The backdrop was a political policy: a census of the Roman Empire—“of all the inhabited earth,” in the words of Luke 2:1. Everyone knows the story. Joseph and his young bride, heavy with child, travel from their adopted hometown of Nazareth to their ancestral hometown of Bethlehem. And there, in the House of Bread, the village of David, the King of Kings and Lord of Lords was born—Jesus, the Christ.
The secular and sacred—intermingled at one of the most significant events in human history.
It seems Christmas and politics have always dovetailed into one another, especially in our modern age. In language reminiscent of the 1990s, it isn’t politically correct to call Christmas trees or Christmas plays “Christmas.”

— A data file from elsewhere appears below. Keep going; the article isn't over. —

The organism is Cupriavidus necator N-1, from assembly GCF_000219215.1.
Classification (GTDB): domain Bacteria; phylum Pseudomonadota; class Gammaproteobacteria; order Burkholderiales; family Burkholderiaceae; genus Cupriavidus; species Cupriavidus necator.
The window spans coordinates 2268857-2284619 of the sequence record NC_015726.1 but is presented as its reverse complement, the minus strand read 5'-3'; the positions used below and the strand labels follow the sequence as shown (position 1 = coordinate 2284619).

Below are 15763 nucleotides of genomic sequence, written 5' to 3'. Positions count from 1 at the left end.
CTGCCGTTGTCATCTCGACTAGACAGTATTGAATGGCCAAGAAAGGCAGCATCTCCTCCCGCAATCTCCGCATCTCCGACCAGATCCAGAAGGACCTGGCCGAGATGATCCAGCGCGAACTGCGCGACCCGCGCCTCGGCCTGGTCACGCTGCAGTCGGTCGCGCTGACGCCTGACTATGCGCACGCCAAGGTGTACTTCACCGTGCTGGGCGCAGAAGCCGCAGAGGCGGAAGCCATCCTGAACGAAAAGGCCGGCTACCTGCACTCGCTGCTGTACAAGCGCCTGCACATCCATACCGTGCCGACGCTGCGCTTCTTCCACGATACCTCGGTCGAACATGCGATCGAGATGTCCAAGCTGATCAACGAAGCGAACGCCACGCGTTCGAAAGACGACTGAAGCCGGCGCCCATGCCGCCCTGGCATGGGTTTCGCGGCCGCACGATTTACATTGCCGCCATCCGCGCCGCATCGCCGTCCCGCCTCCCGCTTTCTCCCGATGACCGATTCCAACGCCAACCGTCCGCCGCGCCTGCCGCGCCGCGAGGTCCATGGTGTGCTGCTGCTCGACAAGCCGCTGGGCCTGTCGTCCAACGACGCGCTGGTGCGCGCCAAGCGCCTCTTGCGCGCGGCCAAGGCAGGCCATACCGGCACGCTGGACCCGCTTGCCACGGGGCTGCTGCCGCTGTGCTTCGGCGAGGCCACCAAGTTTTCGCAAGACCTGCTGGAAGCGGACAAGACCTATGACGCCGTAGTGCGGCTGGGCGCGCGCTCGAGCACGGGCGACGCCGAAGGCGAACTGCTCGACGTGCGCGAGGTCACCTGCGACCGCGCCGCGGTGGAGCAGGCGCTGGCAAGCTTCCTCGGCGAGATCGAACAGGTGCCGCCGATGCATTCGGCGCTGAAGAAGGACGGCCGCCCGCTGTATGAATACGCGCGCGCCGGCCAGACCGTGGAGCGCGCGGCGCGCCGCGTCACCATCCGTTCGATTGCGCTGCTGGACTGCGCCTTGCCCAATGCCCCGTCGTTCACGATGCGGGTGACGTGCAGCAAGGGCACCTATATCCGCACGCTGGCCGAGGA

Did SCOTUS make the right decision on medical mandates for large businesses?
And Christmas displays on public property—if you’re politically sensitive—should be accompanied by more secular versions of Christmas (Santa and Rudolph and Frosty) or by oxymoronic versions of Christmas (signs extolling the mythology of Christ’s birth or images of the evolutionary progression of humans from apes).
And you must never say “Merry Christmas.” It might offend. “Happy Holidays” is the seasonal greeting for the politically correct.